Why suppose that? We both know I'm right.

-Yes. I said, yes. -After all--

-The 1 6th?. -Can you do it?

I'll give you a lot of money.

-Artillery?. -I can't.

They won't be coming for money, not the best of them.

They'll be coming for Damascus.

Which I'm going to give them.

That's all I want.

All you want is someone holding down the Turkish Right.

But I'm going to give them Damascus. We'll get there before you do.

And when we've got it, we'll keep it.

Tell the politicians to burn their paper now.

Fair enough.

Fair? What's fair got to do with it?

It's going to happen.

I shall want quite a lot of money.

All there is.

Not that much.

The best of them won't come for money.

They'll come for me.

No pictures!

It's not for you, it's for Major Lawrence.

He doesn't mind having his picture taken. He doesn't mind at all.

Well, there's only one Lawrence.

Have you met Major Lawrence since he's come back?.

Yes.

-Changed, hasn't he?. -No.

Oh, I'd say he had. Different man, I'd say.

What did that Turkish general do to him in Deraa?

He was the same man after Deraa. The same man, humbled.

What did the English general do to him in Jerusalem?.

Search me. Ask Lawrence.

-I did. -What did he say?

He laughed.

He told me to gather the Harith here.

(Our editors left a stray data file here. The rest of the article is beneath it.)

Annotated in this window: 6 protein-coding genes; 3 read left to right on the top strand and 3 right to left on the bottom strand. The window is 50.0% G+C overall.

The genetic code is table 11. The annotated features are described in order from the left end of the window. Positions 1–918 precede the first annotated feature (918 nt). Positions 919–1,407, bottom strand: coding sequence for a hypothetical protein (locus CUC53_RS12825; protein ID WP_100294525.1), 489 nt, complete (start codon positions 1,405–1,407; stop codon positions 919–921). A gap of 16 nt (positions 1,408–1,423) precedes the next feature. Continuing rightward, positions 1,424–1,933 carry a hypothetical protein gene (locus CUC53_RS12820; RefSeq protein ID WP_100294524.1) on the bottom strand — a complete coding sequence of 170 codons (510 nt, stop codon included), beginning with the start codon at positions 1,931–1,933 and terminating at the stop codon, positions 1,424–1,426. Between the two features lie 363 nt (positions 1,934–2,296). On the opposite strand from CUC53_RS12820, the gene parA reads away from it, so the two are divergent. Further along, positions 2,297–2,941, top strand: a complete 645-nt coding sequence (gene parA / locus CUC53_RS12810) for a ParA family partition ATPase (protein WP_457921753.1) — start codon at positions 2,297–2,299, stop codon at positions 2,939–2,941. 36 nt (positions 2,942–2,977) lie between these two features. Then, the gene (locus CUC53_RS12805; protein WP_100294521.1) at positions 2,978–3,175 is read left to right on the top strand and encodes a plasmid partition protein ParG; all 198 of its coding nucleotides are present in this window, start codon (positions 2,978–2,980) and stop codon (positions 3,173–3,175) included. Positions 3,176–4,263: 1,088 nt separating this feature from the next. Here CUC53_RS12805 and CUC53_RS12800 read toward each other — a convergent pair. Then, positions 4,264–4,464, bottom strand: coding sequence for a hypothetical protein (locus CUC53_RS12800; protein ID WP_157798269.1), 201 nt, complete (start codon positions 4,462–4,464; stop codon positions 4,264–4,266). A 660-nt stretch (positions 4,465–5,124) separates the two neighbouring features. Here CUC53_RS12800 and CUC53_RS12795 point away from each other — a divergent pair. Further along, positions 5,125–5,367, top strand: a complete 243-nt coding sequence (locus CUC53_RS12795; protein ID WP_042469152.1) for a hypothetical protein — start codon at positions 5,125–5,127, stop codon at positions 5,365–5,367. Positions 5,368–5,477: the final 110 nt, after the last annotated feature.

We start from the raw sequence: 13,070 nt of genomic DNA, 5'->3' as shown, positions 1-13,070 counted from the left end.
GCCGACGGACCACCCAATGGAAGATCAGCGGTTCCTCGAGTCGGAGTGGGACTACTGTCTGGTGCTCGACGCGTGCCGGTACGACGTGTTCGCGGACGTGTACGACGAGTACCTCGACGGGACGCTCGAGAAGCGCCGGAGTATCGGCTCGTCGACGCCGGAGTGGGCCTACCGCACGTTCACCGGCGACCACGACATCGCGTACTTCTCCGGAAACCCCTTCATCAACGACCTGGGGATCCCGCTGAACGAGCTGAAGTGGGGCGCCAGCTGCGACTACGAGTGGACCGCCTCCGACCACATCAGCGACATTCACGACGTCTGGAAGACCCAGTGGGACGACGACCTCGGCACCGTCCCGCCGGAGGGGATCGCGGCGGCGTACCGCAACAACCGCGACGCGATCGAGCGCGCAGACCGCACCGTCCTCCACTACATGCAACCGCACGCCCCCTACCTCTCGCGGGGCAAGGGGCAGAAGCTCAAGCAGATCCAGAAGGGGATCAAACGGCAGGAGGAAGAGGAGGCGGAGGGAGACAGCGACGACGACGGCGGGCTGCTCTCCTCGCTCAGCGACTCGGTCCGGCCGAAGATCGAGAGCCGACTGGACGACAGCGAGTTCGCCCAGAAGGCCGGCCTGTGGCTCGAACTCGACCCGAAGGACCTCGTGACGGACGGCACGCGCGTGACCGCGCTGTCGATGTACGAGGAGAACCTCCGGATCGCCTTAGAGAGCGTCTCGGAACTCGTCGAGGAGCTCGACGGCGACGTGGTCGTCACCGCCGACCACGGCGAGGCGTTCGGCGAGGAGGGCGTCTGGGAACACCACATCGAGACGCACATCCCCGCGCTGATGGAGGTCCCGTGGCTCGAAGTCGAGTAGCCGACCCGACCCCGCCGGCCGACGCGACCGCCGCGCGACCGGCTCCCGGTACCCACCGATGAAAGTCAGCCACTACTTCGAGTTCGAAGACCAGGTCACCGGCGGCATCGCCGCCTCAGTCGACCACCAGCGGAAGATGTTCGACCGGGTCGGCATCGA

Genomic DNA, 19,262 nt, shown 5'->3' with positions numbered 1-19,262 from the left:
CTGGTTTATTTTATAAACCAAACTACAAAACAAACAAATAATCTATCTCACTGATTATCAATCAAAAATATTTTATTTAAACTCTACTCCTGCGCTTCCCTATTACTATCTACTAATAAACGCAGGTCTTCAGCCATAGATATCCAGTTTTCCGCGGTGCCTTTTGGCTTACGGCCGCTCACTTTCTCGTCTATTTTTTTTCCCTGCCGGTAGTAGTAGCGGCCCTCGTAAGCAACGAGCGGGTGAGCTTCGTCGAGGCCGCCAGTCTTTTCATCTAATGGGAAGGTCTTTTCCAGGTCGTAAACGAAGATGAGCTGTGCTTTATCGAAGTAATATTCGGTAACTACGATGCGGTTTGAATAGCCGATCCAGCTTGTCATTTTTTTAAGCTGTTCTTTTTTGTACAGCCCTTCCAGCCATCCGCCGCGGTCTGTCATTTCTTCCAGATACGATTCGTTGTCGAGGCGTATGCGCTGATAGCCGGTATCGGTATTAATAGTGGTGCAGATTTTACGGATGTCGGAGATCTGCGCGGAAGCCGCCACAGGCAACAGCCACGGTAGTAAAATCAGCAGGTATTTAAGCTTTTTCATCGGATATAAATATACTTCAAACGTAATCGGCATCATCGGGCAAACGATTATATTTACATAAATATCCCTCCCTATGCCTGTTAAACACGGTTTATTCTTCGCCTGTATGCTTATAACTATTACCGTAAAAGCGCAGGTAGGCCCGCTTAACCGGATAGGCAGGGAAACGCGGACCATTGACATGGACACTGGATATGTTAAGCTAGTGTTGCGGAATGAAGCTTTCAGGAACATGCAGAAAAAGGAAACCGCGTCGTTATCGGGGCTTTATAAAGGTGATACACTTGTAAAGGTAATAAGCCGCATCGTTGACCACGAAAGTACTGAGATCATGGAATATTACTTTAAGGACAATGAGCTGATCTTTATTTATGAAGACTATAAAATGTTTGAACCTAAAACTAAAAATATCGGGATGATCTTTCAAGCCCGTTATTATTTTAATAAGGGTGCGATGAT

He offered me money.

Did you take it?

No. But many did.


-What is this? -This is my bodyguard.

There is not a man without a price on his head.

-There's a price on my head too. -But these are murderers.

The sheiks will hang these men.

These men are mine.

Lawrence, these things know nothing of the Arab revolt.

-You, Ghitan of Aleppo. -Sherif?

-Where do we ride? -Damascus, sherif.

Aye, but for what?

Sherif, for Lawrence.

-You have bought these things. -I bought half the men here, Ali.

That is different. These are not ordinary men.

I don't want ordinary men. Hut!

Damascus!

Damascus! Damascus!.

Damascus! Damascus!.


Very well, gentlemen. The cavalry's gone through Mazril and Deraa.

Very good, by the way. Very good indeed. Now your turn.

If the enemy's retreating in any order, which we'll assume--

Certainly.

He can't be far from Mallud...

...in which case I can have him within range by 0900 hours tomorrow.

Splendid. Philip.

These are the last infantry supports going up now.

But Mallud, we could have the fusiliers there by Wednesday.

That'll do for now. The guns are what matter.

Any questions?.

This Arab army on the right, sir, what's it consist of?

Irregular cavalry, sir. About 2000.

Where are they now?

-Can only know by being with them. -Then get with them. I want to know.

Pound them, Charley.

Pound them.

God help the men who lie under that.

They're Turks.